Bill Watterson (Calvin & Hobbes)

Born in 1959, Bill worked in advertising (which he hated) when he decided to spend more time doing his first love, drawing cartoons.  In 1985, he started "Calvin & Hobbes" which ran for the next 10 years, or 3,150 strips.


Watterson is a hero because of his passionate and artistic stance against the normal procedures of the comic strip industry.  Despite Calvin & Hobbes being wildly successful, he felt strongly that the characters should not be merchandised even though he stood to make millions.  In addition he was instrumental in influencing the syndicates to devote more space to the comic art form so that the detail and nuance of the strip could better be appreciated.  Fans fell in love with Calvin and his pet Tiger primarily because of the beauty of the artwork coupled with the wit of the narrative.


Anyone who has read the strip, knows that Calvin's imagination and complete self-absorption leads to the exploration of humanity's motivations, altruism, and morality.  We all learn from Calvin and his conversations with with the alive-only-in-Calvin's-mind Hobbes.


Even though Watterson is still alive, he is extremely reclusive and he is mourned by many as if he is gone. Alas, the existential questions that Calvin made us explore in ourselves has stopped.

very individual needs his or her heroes.  These are the people that move, touch, or inspire us to be better people and a more productive member of humanity.  They can be a schoolteacher, a pastor, a parent, a child, or an iconic figure whose works and countenance transcend mediocrity.  The people on this page represent the heroes of innovation, uniqueness, genius, rule-breaking, risk-taking, and bet-the-farm mentality.  They are the ones whose passion serves as their compass.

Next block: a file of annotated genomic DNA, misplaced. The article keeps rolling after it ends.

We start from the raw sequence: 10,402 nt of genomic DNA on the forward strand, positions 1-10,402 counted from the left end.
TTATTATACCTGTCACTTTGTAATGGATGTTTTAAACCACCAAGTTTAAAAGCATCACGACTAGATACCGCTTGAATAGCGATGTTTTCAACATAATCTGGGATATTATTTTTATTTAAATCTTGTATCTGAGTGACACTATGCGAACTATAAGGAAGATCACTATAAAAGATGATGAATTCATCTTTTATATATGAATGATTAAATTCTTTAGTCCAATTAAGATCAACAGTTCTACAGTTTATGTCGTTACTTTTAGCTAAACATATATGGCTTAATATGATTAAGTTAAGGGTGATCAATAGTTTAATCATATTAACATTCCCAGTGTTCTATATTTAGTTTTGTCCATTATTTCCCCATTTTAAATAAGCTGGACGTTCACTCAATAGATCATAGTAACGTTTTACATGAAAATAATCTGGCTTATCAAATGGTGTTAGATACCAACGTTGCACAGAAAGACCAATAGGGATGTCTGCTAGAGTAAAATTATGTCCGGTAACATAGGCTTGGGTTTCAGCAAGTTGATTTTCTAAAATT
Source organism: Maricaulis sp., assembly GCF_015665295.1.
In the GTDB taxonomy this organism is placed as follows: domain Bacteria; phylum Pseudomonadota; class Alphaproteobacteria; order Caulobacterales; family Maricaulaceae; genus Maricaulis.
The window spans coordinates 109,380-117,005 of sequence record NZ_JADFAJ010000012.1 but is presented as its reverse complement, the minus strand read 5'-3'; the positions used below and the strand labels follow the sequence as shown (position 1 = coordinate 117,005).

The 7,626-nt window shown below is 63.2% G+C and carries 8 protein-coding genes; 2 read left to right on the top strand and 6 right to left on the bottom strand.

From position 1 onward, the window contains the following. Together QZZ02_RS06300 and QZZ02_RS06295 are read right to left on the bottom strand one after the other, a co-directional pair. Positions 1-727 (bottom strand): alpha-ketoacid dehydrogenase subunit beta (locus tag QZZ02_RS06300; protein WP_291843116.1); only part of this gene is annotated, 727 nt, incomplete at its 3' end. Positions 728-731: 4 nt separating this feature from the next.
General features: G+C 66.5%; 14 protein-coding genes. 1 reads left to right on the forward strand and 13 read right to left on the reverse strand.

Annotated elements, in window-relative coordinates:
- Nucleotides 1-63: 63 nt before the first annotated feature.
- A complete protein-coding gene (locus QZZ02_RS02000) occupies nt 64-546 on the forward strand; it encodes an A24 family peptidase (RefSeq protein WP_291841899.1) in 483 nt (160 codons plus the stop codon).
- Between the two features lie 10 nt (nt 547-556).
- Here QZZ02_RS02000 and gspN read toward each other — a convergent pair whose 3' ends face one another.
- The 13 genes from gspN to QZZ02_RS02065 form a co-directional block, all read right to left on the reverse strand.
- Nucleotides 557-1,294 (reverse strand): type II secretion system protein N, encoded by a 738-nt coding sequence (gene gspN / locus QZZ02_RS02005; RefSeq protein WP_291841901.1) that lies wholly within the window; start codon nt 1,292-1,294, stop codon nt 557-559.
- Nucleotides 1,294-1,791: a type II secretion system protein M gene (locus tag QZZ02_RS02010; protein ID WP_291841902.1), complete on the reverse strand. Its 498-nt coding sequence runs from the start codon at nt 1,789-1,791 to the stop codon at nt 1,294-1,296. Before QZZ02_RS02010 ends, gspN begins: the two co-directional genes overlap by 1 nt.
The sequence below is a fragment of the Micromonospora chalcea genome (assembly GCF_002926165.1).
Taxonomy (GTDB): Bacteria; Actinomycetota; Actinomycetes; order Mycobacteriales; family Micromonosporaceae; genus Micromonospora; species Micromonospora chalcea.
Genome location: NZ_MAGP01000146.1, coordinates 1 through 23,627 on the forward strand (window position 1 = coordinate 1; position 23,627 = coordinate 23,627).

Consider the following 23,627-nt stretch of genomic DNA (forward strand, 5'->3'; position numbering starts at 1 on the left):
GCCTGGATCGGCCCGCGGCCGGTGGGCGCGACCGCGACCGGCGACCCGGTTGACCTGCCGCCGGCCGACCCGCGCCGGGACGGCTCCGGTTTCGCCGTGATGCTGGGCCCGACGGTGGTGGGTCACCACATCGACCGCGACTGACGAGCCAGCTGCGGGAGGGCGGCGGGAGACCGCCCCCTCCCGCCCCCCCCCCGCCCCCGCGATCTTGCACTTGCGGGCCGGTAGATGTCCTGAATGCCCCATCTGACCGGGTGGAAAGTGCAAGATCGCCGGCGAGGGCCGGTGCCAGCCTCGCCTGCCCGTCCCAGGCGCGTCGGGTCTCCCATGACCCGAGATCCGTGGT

Steve Jobs (1955-2011)

Much has been written about Steve Jobs, both good and bad. Never one to tolerate mediocrity, Jobs could be a tyrant and a genius depending on your perspective.  His story is mythical Americana...start a company, become a multi-millionaire, get fired from company, languish in exile, return to company and lead it to be the most successful corporation of all time.   Of course, that company is Apple Computer.


Jobs isn't a hero for his monetary success with Apple.  He is a hero because his vision drove an entire culture of artistic integrity as it intersected with technology.  He led Apple to be the perfect blend of beauty and innovation.  He famously quoted Wayne Gretzky as saying "I skate to where the puck is going to be, not to where it's been."


Apple didn't invent much of the raw technology that they sell, but they invented the means to integrate technologies to make them items that we couldn't live without.  Apple, with Jobs' leadership and influence, is responsible for the following:

  • Using a color TV screen for the monitor of the original Apple II in 1979
  • Mass producing the graphical user interface that we all use today with the original Macintosh in 1984
  • Making computers "cool" with the jelly bean translucency of the original iMacs in 2000
  • The click wheel navigation and 1000 songs in your pocket of the original iPod in 2001
  • Touch navigation and the phone-as-a-computer realization of the iPhone in 2007
  • Creating a device that is "magical" with the iPad in 2009
  • Taking a clumsy "wearables" market and gilding it with design and function with Apple Watch in 2015


Jobs' influence on the contributions of any of these innovations would be significant, but to have overseen all of them is astounding.  In a commencement speech he gave at Stanford University a few years before his death he instructed the students to "Stay hungry, stay foolish."